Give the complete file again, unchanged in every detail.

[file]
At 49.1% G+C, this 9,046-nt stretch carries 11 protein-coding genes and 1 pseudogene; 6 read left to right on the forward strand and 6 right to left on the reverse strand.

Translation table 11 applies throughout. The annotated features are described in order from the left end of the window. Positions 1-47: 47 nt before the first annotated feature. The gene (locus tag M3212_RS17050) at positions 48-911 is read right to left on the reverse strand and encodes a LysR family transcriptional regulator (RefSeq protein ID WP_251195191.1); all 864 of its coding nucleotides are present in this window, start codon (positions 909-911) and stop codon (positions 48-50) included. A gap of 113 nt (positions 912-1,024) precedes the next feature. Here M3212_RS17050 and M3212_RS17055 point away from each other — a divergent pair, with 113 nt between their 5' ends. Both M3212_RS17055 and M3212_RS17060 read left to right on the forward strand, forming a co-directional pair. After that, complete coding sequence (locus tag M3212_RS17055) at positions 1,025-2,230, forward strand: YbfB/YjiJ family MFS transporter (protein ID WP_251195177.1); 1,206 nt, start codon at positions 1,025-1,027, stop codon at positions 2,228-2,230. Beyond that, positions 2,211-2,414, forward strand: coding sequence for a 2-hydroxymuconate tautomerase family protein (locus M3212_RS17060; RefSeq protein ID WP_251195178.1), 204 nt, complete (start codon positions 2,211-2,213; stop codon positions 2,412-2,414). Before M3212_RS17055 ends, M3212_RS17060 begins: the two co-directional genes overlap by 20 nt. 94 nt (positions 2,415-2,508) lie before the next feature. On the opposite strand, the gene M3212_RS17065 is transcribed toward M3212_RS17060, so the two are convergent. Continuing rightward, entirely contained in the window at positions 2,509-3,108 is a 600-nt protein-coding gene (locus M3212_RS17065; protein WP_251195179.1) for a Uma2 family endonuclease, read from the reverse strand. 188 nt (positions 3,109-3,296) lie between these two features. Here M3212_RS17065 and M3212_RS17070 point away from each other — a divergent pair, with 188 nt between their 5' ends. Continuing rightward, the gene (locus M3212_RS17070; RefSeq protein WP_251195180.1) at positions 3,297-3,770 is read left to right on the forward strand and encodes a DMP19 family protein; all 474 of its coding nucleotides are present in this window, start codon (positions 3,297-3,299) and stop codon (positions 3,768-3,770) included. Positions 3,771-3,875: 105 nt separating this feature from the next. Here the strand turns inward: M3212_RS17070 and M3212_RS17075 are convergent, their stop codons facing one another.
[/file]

At 49.1% G+C, this 9,046-nt stretch carries 11 protein-coding genes and 1 pseudogene; 6 read left to right on the forward strand and 6 right to left on the reverse strand.

Translation table 11 applies throughout. The annotated features are described in order from the left end of the window. Positions 1-47: 47 nt before the first annotated feature. The gene (locus tag M3212_RS17050) at positions 48-911 is read right to left on the reverse strand and encodes a LysR family transcriptional regulator (RefSeq protein ID WP_251195191.1); all 864 of its coding nucleotides are present in this window, start codon (positions 909-911) and stop codon (positions 48-50) included. A gap of 113 nt (positions 912-1,024) precedes the next feature. Here M3212_RS17050 and M3212_RS17055 point away from each other — a divergent pair, with 113 nt between their 5' ends. Both M3212_RS17055 and M3212_RS17060 read left to right on the forward strand, forming a co-directional pair. After that, complete coding sequence (locus tag M3212_RS17055) at positions 1,025-2,230, forward strand: YbfB/YjiJ family MFS transporter (protein ID WP_251195177.1); 1,206 nt, start codon at positions 1,025-1,027, stop codon at positions 2,228-2,230. Beyond that, positions 2,211-2,414, forward strand: coding sequence for a 2-hydroxymuconate tautomerase family protein (locus M3212_RS17060; RefSeq protein ID WP_251195178.1), 204 nt, complete (start codon positions 2,211-2,213; stop codon positions 2,412-2,414). Before M3212_RS17055 ends, M3212_RS17060 begins: the two co-directional genes overlap by 20 nt. 94 nt (positions 2,415-2,508) lie before the next feature. On the opposite strand, the gene M3212_RS17065 is transcribed toward M3212_RS17060, so the two are convergent. Continuing rightward, entirely contained in the window at positions 2,509-3,108 is a 600-nt protein-coding gene (locus M3212_RS17065; protein WP_251195179.1) for a Uma2 family endonuclease, read from the reverse strand. 188 nt (positions 3,109-3,296) lie between these two features. Here M3212_RS17065 and M3212_RS17070 point away from each other — a divergent pair, with 188 nt between their 5' ends. Continuing rightward, the gene (locus M3212_RS17070; RefSeq protein WP_251195180.1) at positions 3,297-3,770 is read left to right on the forward strand and encodes a DMP19 family protein; all 474 of its coding nucleotides are present in this window, start codon (positions 3,297-3,299) and stop codon (positions 3,768-3,770) included. Positions 3,771-3,875: 105 nt separating this feature from the next. Here the strand turns inward: M3212_RS17070 and M3212_RS17075 are convergent, their stop codons facing one another.